Tuesday night I was back in Saint Petersburg after two days at the IDFA festival in Amsterdam. In the cinema. On screen. No, wrong – I was back in Petrograd 1918 through the outstanding film historical event organized so brilliantly by the festival. A full house in the Tuschinski for a film from 1918! By the father of documentary cinema Dziga Vertov. I felt an atmosphere of concentration, a history lesson it was with the images and the inserted texts that conveyed where we are and what happened almost day by day in 1917, in Petrograd and Moscow primarily; and it was a concert with images or a film with musical accompagnement. Everything. Joyful to watch:
The people in the mass demonstrations. The ones who discover that a camera is pointing at them. A dog that runs through the picture. The politicians at the time of the revolution. Trotsky giving speeches wherever he was, what a body language, and he seems to know that he was filmed. One after the other they are posing for the camera these bearded men, who communicate Power. Ready to be interviewed, they are moving their lips but there was no sound, we can’t hear what they are saying; otherwise they are like the politicians of today, they want to be heard and seen. The story about the revolution, the progressing overtake by the proletarians. The battles in Kazan. Street scenes, direct cinema before it was named like that. And at the end the start of the communes. Peace and collaboration. Faces to remember. Vertov was the one who put it all together, a young man he was at that time, in the beginning of his twenties.
Back to the screening where IDFA had invited Russian musicians to be there on stage. Playing live. It was fine in the true meaning of this word. Artistically superb! A piano, singers, violin, electronic music.. Who never “followed” the action on screen but commented gently and with respect. I am sure I have forgotten something – but the scoop at the end: a choir performing from one of the balconies of the theatre. Mise-en-scène, stressing the creativeness of the author.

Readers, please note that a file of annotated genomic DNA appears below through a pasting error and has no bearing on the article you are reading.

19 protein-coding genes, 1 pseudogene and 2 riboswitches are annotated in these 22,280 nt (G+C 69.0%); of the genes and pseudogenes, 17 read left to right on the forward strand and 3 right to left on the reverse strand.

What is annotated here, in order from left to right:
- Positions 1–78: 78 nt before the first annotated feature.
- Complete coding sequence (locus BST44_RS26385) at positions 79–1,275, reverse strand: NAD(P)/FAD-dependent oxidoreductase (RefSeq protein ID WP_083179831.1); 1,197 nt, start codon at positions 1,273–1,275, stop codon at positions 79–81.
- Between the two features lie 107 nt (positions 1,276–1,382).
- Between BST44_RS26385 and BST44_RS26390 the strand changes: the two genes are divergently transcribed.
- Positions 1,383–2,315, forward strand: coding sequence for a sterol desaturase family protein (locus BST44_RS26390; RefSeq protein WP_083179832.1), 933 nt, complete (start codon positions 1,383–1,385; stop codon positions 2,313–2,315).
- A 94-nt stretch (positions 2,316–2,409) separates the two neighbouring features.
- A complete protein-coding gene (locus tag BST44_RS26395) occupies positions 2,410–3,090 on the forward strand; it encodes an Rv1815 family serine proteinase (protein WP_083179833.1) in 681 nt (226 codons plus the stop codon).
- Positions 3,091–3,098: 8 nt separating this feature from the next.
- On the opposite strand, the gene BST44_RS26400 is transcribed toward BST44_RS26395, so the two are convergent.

What a brave choice from IDFA, “unforgettable” it will be, the new artistic director of IDFA, Orwa Nyrabia said welcoming the audience – without knowing if it would work – it became an unforgettable evening. A tribute to the history of Cinema.
Below you will find a link to a very interesting IDFA interview Pamela Cohn made with Nikolai Izvolov, who talks about being a “preservationist and a historian”. I bring the intro here: “Distinguished Russian film scholar Nikolai Izvolov describes himself as a sort of archaeologist. The Moscow-based historian and researcher spent a great deal of time carefully restoring and piecing together fragments from other historical films found in the archives that were originally used for Dziga Vertov’s first film, The Anniversary of the Revolution, made in 1918. This November is the film’s 100th anniversary, and Amsterdam audiences will be able to view the premiere of this 120-minute film in its entirety, a full century after it was first screened in Soviet Russia. The special screening will be accompanied by a live soundscape as part of this year’s IDFA on Stage.”
And here is the introduction to the film from IDFA’s website: Up until recently, only 12 minutes of the first full-length film by the godfather of creative documentary Dziga Vertov had survived. After years of searching, however, the Russian researcher Nikolai Izvolov finally found the whole film in the Russian State Documentary Film & Photo Archive. This two-hour account of the Russian Revolution, partly compiled from the newsreels Vertov made for Kino-Nedelya, opens with footage of the February Revolution in Petrograd (now Saint Petersburg) and ends two years later with the idealistic image of a collective farm, with the entire community peacefully working together.
The unique footage of the intervening period includes beautiful pioneering shots of a roaring crowd running behind a camera mounted on a car, Lenin briefly addressing the man behind the camera, and fiery speeches by Leon Trotsky during the Russian Civil War.
In the historic Tuschinski 1 cinema, these images will be accompanied by a live score that continually links the year of the revolution with present day. Excerpts from contemporary masterpieces performed by classical musicians blend with Moscow artist Kate NV’s poppy electronics, creating an eclectic soundscape that effortlessly bridges the century in between.
Photo by Roger Cremers for International Documentary Film Festival Amsterdam (IDFA)
Russia, 1918, 119 mins.